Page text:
27 July 2012
Sheep and Goats
All countries where an ESCAS is required
- Live animal exporters
- LiveCorp, ALEC, MLA
Over the past few months DAFF has received and assessed a number of independent performance audit reports (IPARs). Based on our experience to date with the reports received, as well as emerging queries from exporters, this EAN seeks to provide further guidance and direction for exporters. Specifically, the purpose of the information below is to:
- Provide the livestock export industry with further guidance on independent performance auditing for sheep and goat consignments
- Advise of a number of minor amendments to DAFF audit report sample and processes
- Provide clarification regarding a number of reporting matters.
On 1 March 2012, an amendment to the Export Control (Animals) Order 2004 effected the implementation of the ESCAS framework to all export markets, for all feeder and slaughter livestock species. The implementation of the framework to individual export markets is being applied using a staged approach.
The timeframes for the implementation of the new regulatory framework are outlined in EAN 2012 - 05 and 2012 -10.
There are two key independent audit report documents that a licensed exporter must submit to demonstrate the supply chain meets the control, traceability and animal welfare requirements of the ESCAS framework from discharge up to and including the point of slaughter.
- The independent initial audit report (IIAR) is an evaluation provided by an independent auditor of whether the exporter's ESCAS complies with the regulatory requirements. The IIAR must be submitted as part of the exporter's application to export livestock and is part of the information that is considered by the department when determining whether or not to grant approval to export.
- The independent performance audit report (IPAR) is an evaluation provided by an independent auditor of the performance of the exporter's ESCAS after animals have entered the supply chain. The outcomes of the independent performance audits are considered by the department when making decisions on future applications to export livestock by the exporter.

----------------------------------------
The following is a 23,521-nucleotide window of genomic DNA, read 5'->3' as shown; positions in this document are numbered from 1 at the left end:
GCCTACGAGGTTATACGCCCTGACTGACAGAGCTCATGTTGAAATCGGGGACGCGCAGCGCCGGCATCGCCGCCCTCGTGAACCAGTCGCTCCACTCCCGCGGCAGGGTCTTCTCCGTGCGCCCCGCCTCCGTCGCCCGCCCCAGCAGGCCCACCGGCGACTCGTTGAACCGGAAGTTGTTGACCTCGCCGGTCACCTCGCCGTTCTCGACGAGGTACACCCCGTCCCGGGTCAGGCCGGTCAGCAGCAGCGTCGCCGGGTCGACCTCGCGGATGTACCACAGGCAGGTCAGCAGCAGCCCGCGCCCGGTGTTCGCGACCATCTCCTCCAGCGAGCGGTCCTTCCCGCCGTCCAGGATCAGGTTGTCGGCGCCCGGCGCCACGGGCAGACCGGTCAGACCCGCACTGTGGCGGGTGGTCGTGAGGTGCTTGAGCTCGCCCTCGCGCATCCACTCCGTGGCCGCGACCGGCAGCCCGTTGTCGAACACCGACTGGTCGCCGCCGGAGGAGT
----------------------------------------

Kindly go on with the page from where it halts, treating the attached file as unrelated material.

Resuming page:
The audit must be performed by an auditor who is independent, has no conflicts of interest, and possesses an appropriate level of competence and expertise (through qualifications and experience).
DAFF has developed several guidance documents to assist exporters to meet the ESCAS requirements.
1. Guidance on IPAR frequency and requirements for sheep and goats
The regulatory framework developed by the Industry Government Working Group (IGWG) for sheep/goat includes specific guidelines for the provision of IPARs. Following the provision of IPARs in accordance with the guidelines, the ongoing frequency for the provision of IPARs relating to the exporter’s supply chain will be determined according to risk and the performance history. Further guidance to assist exporters with the provision of satisfactory IPARs for sheep/goats is provided below:
- An audit report is required every two months on three occasions (ie 3 in 6 months) from the date of export of the first consignment into a supply chain.
- The auditor must observe (physical audit) and assess all parts of the supply chain during each two month period (unloading, transport, feedlot/holding facility and abattoir/slaughter facility) – subsequent audits of the same processes and facilities must be separated by at least 10 days.
- The audit report must include audit outcomes (including control, traceability and animal welfare), the completed OIE animal welfare checklist and an audit summary for publication. The IPAR must confirm that the control, traceability and animal welfare aspects are in accordance with the regulatory requirements.
- The dates of the physical audits must be included in the independent audit reports.
- Without evidence of 3 individual physical audits of each process and facility by the independent auditor over 6 months (one report every 2 months, with each physical audit separated by at least 10 days), the department is unlikely to move the exporter to a risk/performance based auditing regime. DAFF consideration to change to a risk based audit regime will occur only where there is sufficient evidence of good performance (control, traceability and animal welfare) in an exporter’s supply chain based on the independent auditor’s physical observation of each part of the supply chain on three occasions over the 6 month period.
- Unless otherwise notified by DAFF, when applying to DAFF to export a consignment of livestock, exporters must provide an auditor assessment of the supply chain covering control, traceability and animal welfare conducted within 6 months of the date of submission. This could be either an IIAR or an IPAR and must include a physical audit of all processes and facilities in the supply chain. Note that parts of supply chains that are not used (e.g. feedlots or abattoirs) may not qualify for inclusion into an approved supply chain for subsequent consignments if the independent audit of that part was conducted more than 6 months prior. DAFF will take this into consideration for all NOIs and variations submitted to DAFF from 1 September 2012.